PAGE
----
The story of The Munsters’ 1964 LP
Though exploitation knows no era, the 1960s was truly the decade of the cash-in. Americans of a certain age recall that in the wake of the Beatles’ initial stateside success (beginning with a filmed show in Washington D.C. and a series of broadcasts on The Ed Sullivan Show), countless ripoff albums seemed to magically appear. Beatle Mania! in the U.S.A. by The Liverpools was one; Beetle Beet by the Buggs was another; The Manchesters’ Beatlerama was yet another. What all had in common was a cynical approach to capitalizing on the popularity of something else. They were also uniformly dire records.
But sometimes—on quite rare occasions, actually—one of the era’s cash-in records would manage the amazing feat of being Not Terrible. That’s exactly what happened in the case of a curious 1964 LP called The Munsters, and subtitled The Newest Teen-age Singing Group.
The Munsters, of course, was one of two monster-themed situation comedies on American television in 1964. The other, of course, was The Addams Family. But they didn’t make a rock ‘n’ roll record.
Well, to be fair, neither did the Munster clan. But a pair of enterprising L.A. producers secured the rights to make a record using their name and likenesses, and set about doing just that, rush-releasing the LP in time to separate some unsuspecting teenage fans from their allowance money.
None of this makes The Munsters particularly noteworthy, nor more than remotely interesting. Certainly none of it would justify the first-ever CD-era reissue (on CD and “Herman green” vinyl!) of the 1964 long-playing record. But there’s a reason why decent-condition copes of the long out-of-print album change hands for upwards of $50.
That reason is simple: it’s a pretty good record. Though the sleeve wouldn’t reveal much of anything about the personnel involved in the making of the 12-song album, today we know that the musicians on this quickie session included a guitarist of some renown called Glen Campbell. And on keys was another rising star, Leon Russell. There’s more than a hint of irony in the fact that in 1965, the prime-time competition for The Munsters on Thursday nights was a musical variety show called Shindig!; the ranks of the show’s house band—The Shindogs—included both Campbell and Russell.
There’s a lesson of sorts here: If you can’t beat’em, capitalize on ‘em.
The songs on The Munsters are relatively standard-issue surf and stock-type numbers, but they’re enlivened by always solid (and sometimes inventive) musicianship and arranging. And the vocals are pretty good too, in a sort of garage-band-meets-Jan-and-Dean sort of way.
The producers of the record—Joe Hooven and Hal Winn—didn’t bother trying to enlist female vocalists to sing the parts of Lily and Marilyn Munster; instead they hired the singers from a group called the Go-Gos.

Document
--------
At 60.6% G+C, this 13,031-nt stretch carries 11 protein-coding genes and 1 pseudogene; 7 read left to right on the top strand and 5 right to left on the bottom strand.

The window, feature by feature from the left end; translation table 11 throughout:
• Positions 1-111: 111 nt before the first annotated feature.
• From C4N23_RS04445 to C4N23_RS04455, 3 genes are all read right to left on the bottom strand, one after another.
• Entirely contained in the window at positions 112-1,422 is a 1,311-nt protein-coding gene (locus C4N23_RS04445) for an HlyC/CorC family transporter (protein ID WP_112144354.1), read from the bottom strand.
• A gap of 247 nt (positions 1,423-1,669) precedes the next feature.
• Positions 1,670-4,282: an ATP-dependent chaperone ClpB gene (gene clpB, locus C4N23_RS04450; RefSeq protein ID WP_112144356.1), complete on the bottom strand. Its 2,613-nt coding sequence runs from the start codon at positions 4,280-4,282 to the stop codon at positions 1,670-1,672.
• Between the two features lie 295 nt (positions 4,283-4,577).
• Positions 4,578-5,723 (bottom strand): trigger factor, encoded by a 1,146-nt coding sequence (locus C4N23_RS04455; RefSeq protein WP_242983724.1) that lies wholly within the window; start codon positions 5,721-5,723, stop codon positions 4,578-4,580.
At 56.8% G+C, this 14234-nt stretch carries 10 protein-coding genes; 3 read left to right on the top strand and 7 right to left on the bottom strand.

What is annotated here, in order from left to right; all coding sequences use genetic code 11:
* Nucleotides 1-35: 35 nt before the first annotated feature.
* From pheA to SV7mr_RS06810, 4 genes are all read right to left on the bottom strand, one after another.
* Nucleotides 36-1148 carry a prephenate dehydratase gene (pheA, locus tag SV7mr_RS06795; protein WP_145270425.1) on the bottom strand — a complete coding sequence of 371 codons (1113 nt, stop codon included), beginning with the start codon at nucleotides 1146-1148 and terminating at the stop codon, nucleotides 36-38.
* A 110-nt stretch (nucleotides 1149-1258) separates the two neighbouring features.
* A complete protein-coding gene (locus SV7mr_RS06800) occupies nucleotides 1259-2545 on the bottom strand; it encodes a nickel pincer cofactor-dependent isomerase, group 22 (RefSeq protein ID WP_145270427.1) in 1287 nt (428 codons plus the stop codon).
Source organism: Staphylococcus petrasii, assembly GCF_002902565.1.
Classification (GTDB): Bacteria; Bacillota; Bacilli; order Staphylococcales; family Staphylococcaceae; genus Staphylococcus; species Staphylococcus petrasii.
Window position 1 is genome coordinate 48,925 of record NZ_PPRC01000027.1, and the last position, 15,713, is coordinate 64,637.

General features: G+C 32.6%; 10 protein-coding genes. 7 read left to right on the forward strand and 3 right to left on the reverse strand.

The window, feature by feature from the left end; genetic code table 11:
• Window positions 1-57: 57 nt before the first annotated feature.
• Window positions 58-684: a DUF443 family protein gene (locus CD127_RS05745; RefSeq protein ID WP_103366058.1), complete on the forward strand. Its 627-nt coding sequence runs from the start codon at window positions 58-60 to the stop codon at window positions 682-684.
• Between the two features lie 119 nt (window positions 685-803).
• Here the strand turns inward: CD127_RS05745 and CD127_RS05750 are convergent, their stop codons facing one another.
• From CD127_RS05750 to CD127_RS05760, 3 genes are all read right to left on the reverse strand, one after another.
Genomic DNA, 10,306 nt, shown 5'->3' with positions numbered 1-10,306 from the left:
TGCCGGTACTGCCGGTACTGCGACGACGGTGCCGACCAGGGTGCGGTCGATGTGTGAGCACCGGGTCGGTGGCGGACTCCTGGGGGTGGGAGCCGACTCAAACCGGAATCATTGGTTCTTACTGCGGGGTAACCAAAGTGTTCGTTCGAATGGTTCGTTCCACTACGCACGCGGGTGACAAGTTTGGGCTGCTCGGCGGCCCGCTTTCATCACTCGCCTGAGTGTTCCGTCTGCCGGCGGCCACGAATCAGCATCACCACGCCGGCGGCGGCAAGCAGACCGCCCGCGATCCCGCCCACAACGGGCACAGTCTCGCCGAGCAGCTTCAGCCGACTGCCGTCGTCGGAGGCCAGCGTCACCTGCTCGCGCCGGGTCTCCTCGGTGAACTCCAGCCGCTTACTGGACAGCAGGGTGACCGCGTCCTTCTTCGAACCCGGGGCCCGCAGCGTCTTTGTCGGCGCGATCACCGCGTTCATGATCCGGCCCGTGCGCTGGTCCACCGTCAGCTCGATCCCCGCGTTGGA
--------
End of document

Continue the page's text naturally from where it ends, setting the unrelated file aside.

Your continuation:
No, not those Go-Go’s. This was 1964; Belinda Carlisle was only six, and likely too young to stay up and even watch The Munsters, let alone sing on an album. The Go-Gos who sing on The Munsters’ sole Decca LP included Roger Yorke, Jim Infield and Bill Wild.
It might be fun to take a quick trip down Memory Lane with those guys, chatting about their experience working in the studio with legends like Russell and Campbell, and being regaled with stories about the handful of live gigs they did—in rubber masks, so the story goes—to promote The Munsters’ release.
Alas, that’s not happening. In the course of my research for the album (I wrote the liner notes for Real Gone Music’s reissue of The Munsters), I reached out to Yorke and Infield. To begin with, they were none too easy to track down. And when I did find them, their responses via email were short and direct. As I write in the new liner notes:
“I really don’t do interviews,” Yorke wrote in response to this writer’s query. “I am concerned about maintaining my … anonymity and privacy.” He deferred instead to his former band mate Jim Infield, who, in response, had only this to say: “Thanks very much for your interest in our recordings of 54 years ago. There is really no additional info to add which has not already been post[ed].”
The info I was able to dig up without their assistance is included in the CD and LP packages.
One assumes neither man made a fortune from his quick session for Decca, though today Yorke remains active on, let’s say, some level in the music business (he prefers I not elaborate, and I will honor his wishes). Most all of the other personnel involved in the making of The Munsters: The Newest Teen-age Singing Group have long since left us. But the music—a curio of its era, and one that is well worth hearing—lives on in both the compact disc format as well as on lovely green vinyl.
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